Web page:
The difficulty is whether there’s something to see there or not. That’s the whole contention: Is it something that we should be legislating on or ruling on in general? And I’ve got reservations about it. It’s as simple as that.

For all the reasons that I’ve said, I think you sometimes have to tolerate irritating people doing stupid things that I think are bonkers. But it’s an open argument. If a review were to indicate that there is a real problem, and go into detail about what the problems are around vigils outside abortion clinics, then I might change my mind.

There was so much conflicting information that I ended up thinking, what we really need is to know what’s going on. And the numbers that were being thrown around — you know, hundreds of thousands of women encountering this — I’d like to see a bit more detail and also what’s actually happening outside them.

I don't think people are acting in bad faith. I think there is a perception that things are becoming hairier. Probably people who work in these facilities have become fed up at this going on where they work, and so there’s been a kind of lobbying by staff, which I think is understandable. Partly that’s conflated with women accessing facilities rather than not accessing them.

One thing that did strike me — I don’t know whether this is a little bit glib but I thought there was some validity in it — which was that Lord Farmer made the point that in a period of social media, we don’t see lots of films of some of these accusations of terrible things that are happening. We’re hearing pretty lurid stories of people shouting “Murderer!” and being aggressive, and so on. But I haven’t seen them, I’ve just heard about them, and that’s just a bit weird.


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There have been a series of arrests for breaching the terms of PSPOs around abortion facilities. What do you make of that?

I don’t like the stunts of people standing outside silently praying. It’s a stupid way to behave. I think that it actually ironically weaponizes silent prayer.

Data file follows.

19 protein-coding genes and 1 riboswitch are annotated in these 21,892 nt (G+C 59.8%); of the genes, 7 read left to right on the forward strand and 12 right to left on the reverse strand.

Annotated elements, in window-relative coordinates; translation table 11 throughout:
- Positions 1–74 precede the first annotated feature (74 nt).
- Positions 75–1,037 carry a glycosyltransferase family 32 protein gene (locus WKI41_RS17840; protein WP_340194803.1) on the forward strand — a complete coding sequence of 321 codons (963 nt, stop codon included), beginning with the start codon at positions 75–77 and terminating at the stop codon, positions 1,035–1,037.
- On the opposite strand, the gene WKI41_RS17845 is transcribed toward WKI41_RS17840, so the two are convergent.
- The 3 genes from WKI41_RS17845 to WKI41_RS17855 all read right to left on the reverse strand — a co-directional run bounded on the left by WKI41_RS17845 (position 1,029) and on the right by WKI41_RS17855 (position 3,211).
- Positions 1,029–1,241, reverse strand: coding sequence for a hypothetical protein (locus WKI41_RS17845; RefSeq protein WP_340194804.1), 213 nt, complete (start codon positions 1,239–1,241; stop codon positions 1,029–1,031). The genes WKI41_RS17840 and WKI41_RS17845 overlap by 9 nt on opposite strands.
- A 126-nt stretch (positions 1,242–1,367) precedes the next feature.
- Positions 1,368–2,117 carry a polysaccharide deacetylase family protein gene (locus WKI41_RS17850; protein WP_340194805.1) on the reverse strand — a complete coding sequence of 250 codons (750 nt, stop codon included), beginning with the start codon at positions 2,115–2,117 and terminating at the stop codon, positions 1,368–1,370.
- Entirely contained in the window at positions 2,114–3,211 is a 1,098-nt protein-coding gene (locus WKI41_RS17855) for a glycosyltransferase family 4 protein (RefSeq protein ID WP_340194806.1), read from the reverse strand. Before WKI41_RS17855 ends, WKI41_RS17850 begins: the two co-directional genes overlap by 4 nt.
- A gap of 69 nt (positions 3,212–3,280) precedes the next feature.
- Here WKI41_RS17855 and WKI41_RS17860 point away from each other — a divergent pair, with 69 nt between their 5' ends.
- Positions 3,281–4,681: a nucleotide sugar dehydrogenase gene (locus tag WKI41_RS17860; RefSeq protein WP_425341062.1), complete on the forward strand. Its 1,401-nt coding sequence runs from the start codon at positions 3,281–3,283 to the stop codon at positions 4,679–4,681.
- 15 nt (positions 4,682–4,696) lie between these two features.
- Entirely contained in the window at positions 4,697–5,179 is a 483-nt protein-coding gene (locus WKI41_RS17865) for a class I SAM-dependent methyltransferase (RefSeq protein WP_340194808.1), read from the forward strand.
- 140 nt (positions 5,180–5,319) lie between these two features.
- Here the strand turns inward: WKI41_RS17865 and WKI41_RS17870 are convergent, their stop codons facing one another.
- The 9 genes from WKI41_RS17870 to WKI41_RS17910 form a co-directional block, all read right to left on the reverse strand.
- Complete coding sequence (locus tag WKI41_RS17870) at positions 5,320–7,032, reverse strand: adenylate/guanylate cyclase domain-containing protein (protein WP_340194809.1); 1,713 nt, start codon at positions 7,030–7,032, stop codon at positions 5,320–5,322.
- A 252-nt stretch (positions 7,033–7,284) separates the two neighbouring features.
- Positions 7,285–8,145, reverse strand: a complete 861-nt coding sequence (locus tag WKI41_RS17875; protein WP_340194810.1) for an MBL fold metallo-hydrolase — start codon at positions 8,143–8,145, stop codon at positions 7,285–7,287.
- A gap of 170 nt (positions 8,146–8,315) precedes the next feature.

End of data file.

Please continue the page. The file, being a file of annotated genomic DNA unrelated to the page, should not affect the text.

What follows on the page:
I don’t think that the anti-buffer zone movement is doing itself any favors by saying, “Oh, look, here's a priest and he’s also been silently praying.” Don’t silently pray there, pray somewhere else. I understand that you’re trying to illustrate that the legislation can ban silent prayer, but once you’ve done it once, you don’t have to keep doing it. It’s annoying.

I want to make it clear that I think that both sides are in danger of overegging their case.

If there are people who want to pray outside an abortion clinic or to stand on vigil, I defend their right to do it. For those people who say that this is just over-politicized, I worry that the reactions on both sides confirm that.

There’s an inconsistency on both sides. The people who were up in arms about the government being draconian around protest did not argue on my side in relation to buffer zones. But it is also the case that the anti-abortion movement, which says it is pro-free speech and pro-right to protest, have said very little about the general Public Order Bill, which is full of some terrible things, and they’ve been more or less silent.

I have tried at least to be consistent about civil liberties, and there would be more credit given to both sides if they tried to be consistent across the piece based on principle, not on a partisan view on the issue of abortion.

You’ve critiqued the pro-life movement’s strategy. How do you think it can best make its voice heard in debates?

It’s got to win arguments. If it wants to have counseling for women prior to their decision to terminate, then they need to have high-profile counseling services available widely and advertise them, and tell people there is a choice.

Leaving it to outside an abortion clinic, talk about last minute… Talk to young women who are pregnant, if you think that they’re not getting a full array of options, do that.

And win arguments in the course of public debate and discussion about why you think abortion should be criminalized, if that’s what you think. These are things that I think you should do. I don’t think that standing outside abortion clinics is the way to go. It’s quite performative, to say the least.